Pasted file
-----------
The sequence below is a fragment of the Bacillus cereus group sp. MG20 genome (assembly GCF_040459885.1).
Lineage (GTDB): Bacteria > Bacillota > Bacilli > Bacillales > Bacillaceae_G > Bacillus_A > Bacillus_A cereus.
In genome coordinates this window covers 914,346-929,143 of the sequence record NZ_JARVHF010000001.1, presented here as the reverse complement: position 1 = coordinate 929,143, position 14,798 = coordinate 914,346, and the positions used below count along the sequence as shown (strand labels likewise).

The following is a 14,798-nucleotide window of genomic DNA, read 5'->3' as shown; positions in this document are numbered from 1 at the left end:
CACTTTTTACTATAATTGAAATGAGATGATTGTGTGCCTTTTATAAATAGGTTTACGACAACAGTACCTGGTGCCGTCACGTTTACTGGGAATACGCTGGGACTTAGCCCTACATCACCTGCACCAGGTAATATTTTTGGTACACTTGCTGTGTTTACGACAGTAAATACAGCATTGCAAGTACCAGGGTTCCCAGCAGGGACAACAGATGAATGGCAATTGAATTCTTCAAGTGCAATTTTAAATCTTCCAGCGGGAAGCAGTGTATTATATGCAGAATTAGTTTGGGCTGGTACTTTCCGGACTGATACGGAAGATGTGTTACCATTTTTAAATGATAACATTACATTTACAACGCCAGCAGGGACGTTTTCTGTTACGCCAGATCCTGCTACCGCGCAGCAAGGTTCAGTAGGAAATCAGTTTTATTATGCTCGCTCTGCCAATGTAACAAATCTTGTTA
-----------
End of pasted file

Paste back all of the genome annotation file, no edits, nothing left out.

The sequence below is a fragment of the Bacillus cereus group sp. MG20 genome (assembly GCF_040459885.1).
Lineage (GTDB): Bacteria > Bacillota > Bacilli > Bacillales > Bacillaceae_G > Bacillus_A > Bacillus_A cereus.
In genome coordinates this window covers 914,346-929,143 of the sequence record NZ_JARVHF010000001.1, presented here as the reverse complement: position 1 = coordinate 929,143, position 14,798 = coordinate 914,346, and the positions used below count along the sequence as shown (strand labels likewise).

The following is a 14,798-nucleotide window of genomic DNA, read 5'->3' as shown; positions in this document are numbered from 1 at the left end:
CACTTTTTACTATAATTGAAATGAGATGATTGTGTGCCTTTTATAAATAGGTTTACGACAACAGTACCTGGTGCCGTCACGTTTACTGGGAATACGCTGGGACTTAGCCCTACATCACCTGCACCAGGTAATATTTTTGGTACACTTGCTGTGTTTACGACAGTAAATACAGCATTGCAAGTACCAGGGTTCCCAGCAGGGACAACAGATGAATGGCAATTGAATTCTTCAAGTGCAATTTTAAATCTTCCAGCGGGAAGCAGTGTATTATATGCAGAATTAGTTTGGGCTGGTACTTTCCGGACTGATACGGAAGATGTGTTACCATTTTTAAATGATAACATTACATTTACAACGCCAGCAGGGACGTTTTCTGTTACGCCAGATCCTGCTACCGCGCAGCAAGGTTCAGTAGGAAATCAGTTTTATTATGCTCGCTCTGCCAATGTAACAAATCTTGTTA